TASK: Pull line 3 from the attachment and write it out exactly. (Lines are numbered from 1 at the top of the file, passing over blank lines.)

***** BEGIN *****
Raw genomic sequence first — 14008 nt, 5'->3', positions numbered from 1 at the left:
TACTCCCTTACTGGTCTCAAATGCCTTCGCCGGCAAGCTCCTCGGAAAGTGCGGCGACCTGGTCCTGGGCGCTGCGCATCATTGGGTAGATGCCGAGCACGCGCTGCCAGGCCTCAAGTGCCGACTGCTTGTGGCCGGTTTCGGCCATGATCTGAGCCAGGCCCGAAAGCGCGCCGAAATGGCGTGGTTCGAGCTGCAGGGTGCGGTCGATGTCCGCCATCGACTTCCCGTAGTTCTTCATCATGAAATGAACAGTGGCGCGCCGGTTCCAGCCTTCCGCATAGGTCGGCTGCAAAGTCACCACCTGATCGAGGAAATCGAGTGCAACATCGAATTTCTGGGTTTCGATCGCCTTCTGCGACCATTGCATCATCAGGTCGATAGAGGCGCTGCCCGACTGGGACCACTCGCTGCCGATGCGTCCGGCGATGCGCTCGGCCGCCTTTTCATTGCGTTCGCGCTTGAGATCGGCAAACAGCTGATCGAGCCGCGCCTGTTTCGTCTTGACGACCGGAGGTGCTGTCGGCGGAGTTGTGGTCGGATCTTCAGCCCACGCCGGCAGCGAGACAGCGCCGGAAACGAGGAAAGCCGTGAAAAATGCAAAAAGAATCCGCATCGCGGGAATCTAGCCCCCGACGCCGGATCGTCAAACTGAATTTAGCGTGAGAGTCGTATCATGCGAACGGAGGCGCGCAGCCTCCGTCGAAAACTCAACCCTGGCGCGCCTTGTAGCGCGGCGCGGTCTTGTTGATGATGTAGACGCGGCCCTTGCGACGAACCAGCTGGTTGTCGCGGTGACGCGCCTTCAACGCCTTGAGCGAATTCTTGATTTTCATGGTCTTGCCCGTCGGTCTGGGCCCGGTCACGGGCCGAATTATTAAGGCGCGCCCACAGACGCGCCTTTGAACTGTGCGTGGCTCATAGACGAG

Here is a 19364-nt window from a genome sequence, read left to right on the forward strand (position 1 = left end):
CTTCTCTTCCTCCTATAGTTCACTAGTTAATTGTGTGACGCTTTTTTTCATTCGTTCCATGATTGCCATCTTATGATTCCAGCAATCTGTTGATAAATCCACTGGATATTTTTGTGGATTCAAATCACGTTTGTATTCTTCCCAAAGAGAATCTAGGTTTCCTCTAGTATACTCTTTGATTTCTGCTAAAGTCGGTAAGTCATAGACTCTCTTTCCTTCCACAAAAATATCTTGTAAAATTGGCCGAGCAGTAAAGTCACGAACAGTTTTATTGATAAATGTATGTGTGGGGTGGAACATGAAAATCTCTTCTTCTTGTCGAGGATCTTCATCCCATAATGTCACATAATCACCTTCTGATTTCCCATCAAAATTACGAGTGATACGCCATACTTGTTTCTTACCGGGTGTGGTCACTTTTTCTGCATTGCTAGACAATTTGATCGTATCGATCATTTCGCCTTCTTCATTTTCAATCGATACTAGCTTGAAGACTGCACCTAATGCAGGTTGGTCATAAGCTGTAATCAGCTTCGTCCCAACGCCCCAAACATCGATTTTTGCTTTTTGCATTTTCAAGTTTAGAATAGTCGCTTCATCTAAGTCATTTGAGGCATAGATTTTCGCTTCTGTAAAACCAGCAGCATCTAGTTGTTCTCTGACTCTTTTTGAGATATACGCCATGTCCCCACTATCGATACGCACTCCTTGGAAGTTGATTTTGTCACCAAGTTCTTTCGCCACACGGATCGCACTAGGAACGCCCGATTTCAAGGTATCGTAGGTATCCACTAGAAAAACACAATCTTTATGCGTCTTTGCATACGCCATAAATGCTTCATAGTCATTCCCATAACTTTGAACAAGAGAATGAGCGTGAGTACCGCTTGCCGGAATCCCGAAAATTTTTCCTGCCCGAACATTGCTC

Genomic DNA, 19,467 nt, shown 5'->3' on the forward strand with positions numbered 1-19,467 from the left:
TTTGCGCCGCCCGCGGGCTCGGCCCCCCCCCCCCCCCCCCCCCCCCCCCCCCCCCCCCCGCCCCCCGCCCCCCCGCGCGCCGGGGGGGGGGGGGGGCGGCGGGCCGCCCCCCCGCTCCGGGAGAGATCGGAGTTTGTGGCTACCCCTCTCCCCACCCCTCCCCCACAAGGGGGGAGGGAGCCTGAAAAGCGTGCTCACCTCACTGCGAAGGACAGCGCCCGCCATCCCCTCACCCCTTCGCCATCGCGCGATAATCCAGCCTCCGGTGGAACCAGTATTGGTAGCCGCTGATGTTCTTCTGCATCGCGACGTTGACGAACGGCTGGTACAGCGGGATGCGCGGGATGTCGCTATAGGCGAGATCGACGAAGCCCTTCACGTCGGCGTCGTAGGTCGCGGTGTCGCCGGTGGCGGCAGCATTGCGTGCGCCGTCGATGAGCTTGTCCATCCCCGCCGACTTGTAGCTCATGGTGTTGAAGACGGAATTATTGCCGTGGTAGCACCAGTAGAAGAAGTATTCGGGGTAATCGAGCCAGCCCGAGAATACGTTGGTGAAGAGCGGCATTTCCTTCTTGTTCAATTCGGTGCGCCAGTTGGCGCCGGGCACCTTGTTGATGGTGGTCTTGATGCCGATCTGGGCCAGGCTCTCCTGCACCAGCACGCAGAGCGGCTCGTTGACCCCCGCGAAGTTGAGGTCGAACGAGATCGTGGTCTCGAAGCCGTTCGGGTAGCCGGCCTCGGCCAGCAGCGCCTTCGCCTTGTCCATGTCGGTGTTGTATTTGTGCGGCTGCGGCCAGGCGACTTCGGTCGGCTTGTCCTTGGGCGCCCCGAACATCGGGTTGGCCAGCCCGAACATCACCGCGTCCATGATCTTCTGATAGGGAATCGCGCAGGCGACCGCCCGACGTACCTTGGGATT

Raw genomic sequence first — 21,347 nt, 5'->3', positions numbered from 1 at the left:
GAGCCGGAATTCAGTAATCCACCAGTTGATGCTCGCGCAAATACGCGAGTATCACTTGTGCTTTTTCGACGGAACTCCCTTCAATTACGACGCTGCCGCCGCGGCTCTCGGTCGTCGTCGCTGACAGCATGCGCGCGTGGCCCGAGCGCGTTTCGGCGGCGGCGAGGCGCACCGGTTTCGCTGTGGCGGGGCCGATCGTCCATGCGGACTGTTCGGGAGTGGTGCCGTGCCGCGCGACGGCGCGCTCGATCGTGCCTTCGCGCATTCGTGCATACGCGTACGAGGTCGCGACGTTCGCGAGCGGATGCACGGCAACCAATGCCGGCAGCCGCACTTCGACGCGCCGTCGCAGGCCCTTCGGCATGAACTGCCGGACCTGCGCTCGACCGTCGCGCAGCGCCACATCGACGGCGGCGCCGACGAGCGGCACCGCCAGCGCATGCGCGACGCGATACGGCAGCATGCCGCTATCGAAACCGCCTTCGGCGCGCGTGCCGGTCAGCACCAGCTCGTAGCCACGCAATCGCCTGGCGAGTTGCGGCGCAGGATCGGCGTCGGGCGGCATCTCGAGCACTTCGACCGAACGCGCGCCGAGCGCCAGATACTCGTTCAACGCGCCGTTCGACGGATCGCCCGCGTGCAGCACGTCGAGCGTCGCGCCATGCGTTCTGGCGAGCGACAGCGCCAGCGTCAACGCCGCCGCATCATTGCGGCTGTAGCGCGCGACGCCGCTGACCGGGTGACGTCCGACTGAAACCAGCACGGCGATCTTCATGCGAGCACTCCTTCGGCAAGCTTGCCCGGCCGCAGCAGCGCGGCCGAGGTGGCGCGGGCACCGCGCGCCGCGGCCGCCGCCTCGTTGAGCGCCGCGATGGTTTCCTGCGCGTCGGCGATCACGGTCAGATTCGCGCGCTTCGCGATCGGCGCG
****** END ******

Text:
Here is a 19364-nt window from a genome sequence, read left to right on the forward strand (position 1 = left end):